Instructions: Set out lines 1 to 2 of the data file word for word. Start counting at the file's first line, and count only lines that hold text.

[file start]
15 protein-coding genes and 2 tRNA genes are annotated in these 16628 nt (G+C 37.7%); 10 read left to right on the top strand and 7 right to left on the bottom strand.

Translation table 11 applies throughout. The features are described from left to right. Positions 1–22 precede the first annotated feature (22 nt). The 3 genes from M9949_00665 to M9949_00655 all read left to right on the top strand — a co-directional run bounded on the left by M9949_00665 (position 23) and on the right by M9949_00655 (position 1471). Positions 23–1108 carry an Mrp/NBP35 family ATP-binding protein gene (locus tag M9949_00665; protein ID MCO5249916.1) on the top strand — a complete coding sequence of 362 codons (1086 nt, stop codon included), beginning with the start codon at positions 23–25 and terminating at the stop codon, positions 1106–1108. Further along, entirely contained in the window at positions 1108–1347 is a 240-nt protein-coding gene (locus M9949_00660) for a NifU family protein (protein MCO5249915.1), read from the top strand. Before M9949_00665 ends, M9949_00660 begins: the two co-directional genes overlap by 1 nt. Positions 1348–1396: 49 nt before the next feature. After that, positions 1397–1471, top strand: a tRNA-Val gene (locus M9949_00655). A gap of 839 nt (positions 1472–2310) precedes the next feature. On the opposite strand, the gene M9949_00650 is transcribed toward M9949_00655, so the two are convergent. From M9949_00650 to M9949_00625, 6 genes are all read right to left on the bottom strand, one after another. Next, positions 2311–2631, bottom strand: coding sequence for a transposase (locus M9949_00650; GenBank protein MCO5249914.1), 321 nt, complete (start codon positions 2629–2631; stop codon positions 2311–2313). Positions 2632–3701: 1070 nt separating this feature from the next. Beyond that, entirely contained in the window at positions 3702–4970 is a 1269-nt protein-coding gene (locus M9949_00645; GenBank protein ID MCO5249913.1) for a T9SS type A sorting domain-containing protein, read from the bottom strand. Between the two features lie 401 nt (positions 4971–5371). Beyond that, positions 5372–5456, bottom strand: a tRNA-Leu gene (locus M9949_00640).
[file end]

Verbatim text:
15 protein-coding genes and 2 tRNA genes are annotated in these 16628 nt (G+C 37.7%); 10 read left to right on the top strand and 7 right to left on the bottom strand.

Translation table 11 applies throughout. The features are described from left to right. Positions 1–22 precede the first annotated feature (22 nt). The 3 genes from M9949_00665 to M9949_00655 all read left to right on the top strand — a co-directional run bounded on the left by M9949_00665 (position 23) and on the right by M9949_00655 (position 1471). Positions 23–1108 carry an Mrp/NBP35 family ATP-binding protein gene (locus tag M9949_00665; protein ID MCO5249916.1) on the top strand — a complete coding sequence of 362 codons (1086 nt, stop codon included), beginning with the start codon at positions 23–25 and terminating at the stop codon, positions 1106–1108. Further along, entirely contained in the window at positions 1108–1347 is a 240-nt protein-coding gene (locus M9949_00660) for a NifU family protein (protein MCO5249915.1), read from the top strand. Before M9949_00665 ends, M9949_00660 begins: the two co-directional genes overlap by 1 nt. Positions 1348–1396: 49 nt before the next feature. After that, positions 1397–1471, top strand: a tRNA-Val gene (locus M9949_00655). A gap of 839 nt (positions 1472–2310) precedes the next feature. On the opposite strand, the gene M9949_00650 is transcribed toward M9949_00655, so the two are convergent. From M9949_00650 to M9949_00625, 6 genes are all read right to left on the bottom strand, one after another. Next, positions 2311–2631, bottom strand: coding sequence for a transposase (locus M9949_00650; GenBank protein MCO5249914.1), 321 nt, complete (start codon positions 2629–2631; stop codon positions 2311–2313). Positions 2632–3701: 1070 nt separating this feature from the next. Beyond that, entirely contained in the window at positions 3702–4970 is a 1269-nt protein-coding gene (locus M9949_00645; GenBank protein ID MCO5249913.1) for a T9SS type A sorting domain-containing protein, read from the bottom strand. Between the two features lie 401 nt (positions 4971–5371). Beyond that, positions 5372–5456, bottom strand: a tRNA-Leu gene (locus M9949_00640).